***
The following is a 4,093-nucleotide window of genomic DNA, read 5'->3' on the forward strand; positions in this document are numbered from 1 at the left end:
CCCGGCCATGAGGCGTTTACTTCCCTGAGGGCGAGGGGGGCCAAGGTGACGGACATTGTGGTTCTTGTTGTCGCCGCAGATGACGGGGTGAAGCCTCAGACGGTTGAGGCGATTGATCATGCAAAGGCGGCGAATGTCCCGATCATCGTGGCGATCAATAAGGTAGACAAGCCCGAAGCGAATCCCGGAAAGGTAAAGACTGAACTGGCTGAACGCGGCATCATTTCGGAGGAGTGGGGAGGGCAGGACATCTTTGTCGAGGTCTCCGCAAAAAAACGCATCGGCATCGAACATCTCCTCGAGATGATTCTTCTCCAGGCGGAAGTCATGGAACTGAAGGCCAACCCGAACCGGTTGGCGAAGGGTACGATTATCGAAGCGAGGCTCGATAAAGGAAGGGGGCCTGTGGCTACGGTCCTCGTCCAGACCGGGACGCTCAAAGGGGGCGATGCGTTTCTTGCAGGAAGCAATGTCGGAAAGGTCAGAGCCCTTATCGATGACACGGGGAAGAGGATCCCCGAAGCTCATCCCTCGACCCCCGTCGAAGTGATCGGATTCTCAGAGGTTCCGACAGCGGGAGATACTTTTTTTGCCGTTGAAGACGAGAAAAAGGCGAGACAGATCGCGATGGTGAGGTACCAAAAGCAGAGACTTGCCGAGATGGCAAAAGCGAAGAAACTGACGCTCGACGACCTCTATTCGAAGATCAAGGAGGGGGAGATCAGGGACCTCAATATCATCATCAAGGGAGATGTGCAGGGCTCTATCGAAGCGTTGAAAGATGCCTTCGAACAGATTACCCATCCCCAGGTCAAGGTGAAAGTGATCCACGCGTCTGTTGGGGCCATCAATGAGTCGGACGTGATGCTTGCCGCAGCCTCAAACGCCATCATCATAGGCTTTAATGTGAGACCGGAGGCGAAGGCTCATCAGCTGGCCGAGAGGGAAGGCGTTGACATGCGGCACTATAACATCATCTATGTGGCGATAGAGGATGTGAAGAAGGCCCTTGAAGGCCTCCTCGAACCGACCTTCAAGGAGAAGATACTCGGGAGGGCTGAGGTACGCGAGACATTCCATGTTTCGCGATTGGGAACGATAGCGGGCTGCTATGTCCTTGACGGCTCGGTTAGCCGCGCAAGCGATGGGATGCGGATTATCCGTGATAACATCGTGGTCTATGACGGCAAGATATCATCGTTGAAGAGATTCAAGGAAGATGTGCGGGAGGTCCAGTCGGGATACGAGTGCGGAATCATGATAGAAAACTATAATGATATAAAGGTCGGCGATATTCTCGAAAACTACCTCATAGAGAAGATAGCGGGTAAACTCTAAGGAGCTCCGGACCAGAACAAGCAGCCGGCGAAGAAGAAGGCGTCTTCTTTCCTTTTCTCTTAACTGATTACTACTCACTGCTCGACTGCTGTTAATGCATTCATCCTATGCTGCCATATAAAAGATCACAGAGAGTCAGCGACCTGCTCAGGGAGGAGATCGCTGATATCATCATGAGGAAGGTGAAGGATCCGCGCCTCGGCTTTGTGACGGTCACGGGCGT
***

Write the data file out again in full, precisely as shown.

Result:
The following is a 4,093-nucleotide window of genomic DNA, read 5'->3' on the forward strand; positions in this document are numbered from 1 at the left end:
CCCGGCCATGAGGCGTTTACTTCCCTGAGGGCGAGGGGGGCCAAGGTGACGGACATTGTGGTTCTTGTTGTCGCCGCAGATGACGGGGTGAAGCCTCAGACGGTTGAGGCGATTGATCATGCAAAGGCGGCGAATGTCCCGATCATCGTGGCGATCAATAAGGTAGACAAGCCCGAAGCGAATCCCGGAAAGGTAAAGACTGAACTGGCTGAACGCGGCATCATTTCGGAGGAGTGGGGAGGGCAGGACATCTTTGTCGAGGTCTCCGCAAAAAAACGCATCGGCATCGAACATCTCCTCGAGATGATTCTTCTCCAGGCGGAAGTCATGGAACTGAAGGCCAACCCGAACCGGTTGGCGAAGGGTACGATTATCGAAGCGAGGCTCGATAAAGGAAGGGGGCCTGTGGCTACGGTCCTCGTCCAGACCGGGACGCTCAAAGGGGGCGATGCGTTTCTTGCAGGAAGCAATGTCGGAAAGGTCAGAGCCCTTATCGATGACACGGGGAAGAGGATCCCCGAAGCTCATCCCTCGACCCCCGTCGAAGTGATCGGATTCTCAGAGGTTCCGACAGCGGGAGATACTTTTTTTGCCGTTGAAGACGAGAAAAAGGCGAGACAGATCGCGATGGTGAGGTACCAAAAGCAGAGACTTGCCGAGATGGCAAAAGCGAAGAAACTGACGCTCGACGACCTCTATTCGAAGATCAAGGAGGGGGAGATCAGGGACCTCAATATCATCATCAAGGGAGATGTGCAGGGCTCTATCGAAGCGTTGAAAGATGCCTTCGAACAGATTACCCATCCCCAGGTCAAGGTGAAAGTGATCCACGCGTCTGTTGGGGCCATCAATGAGTCGGACGTGATGCTTGCCGCAGCCTCAAACGCCATCATCATAGGCTTTAATGTGAGACCGGAGGCGAAGGCTCATCAGCTGGCCGAGAGGGAAGGCGTTGACATGCGGCACTATAACATCATCTATGTGGCGATAGAGGATGTGAAGAAGGCCCTTGAAGGCCTCCTCGAACCGACCTTCAAGGAGAAGATACTCGGGAGGGCTGAGGTACGCGAGACATTCCATGTTTCGCGATTGGGAACGATAGCGGGCTGCTATGTCCTTGACGGCTCGGTTAGCCGCGCAAGCGATGGGATGCGGATTATCCGTGATAACATCGTGGTCTATGACGGCAAGATATCATCGTTGAAGAGATTCAAGGAAGATGTGCGGGAGGTCCAGTCGGGATACGAGTGCGGAATCATGATAGAAAACTATAATGATATAAAGGTCGGCGATATTCTCGAAAACTACCTCATAGAGAAGATAGCGGGTAAACTCTAAGGAGCTCCGGACCAGAACAAGCAGCCGGCGAAGAAGAAGGCGTCTTCTTTCCTTTTCTCTTAACTGATTACTACTCACTGCTCGACTGCTGTTAATGCATTCATCCTATGCTGCCATATAAAAGATCACAGAGAGTCAGCGACCTGCTCAGGGAGGAGATCGCTGATATCATCATGAGGAAGGTGAAGGATCCGCGCCTCGGCTTTGTGACGGTCACGGGCGT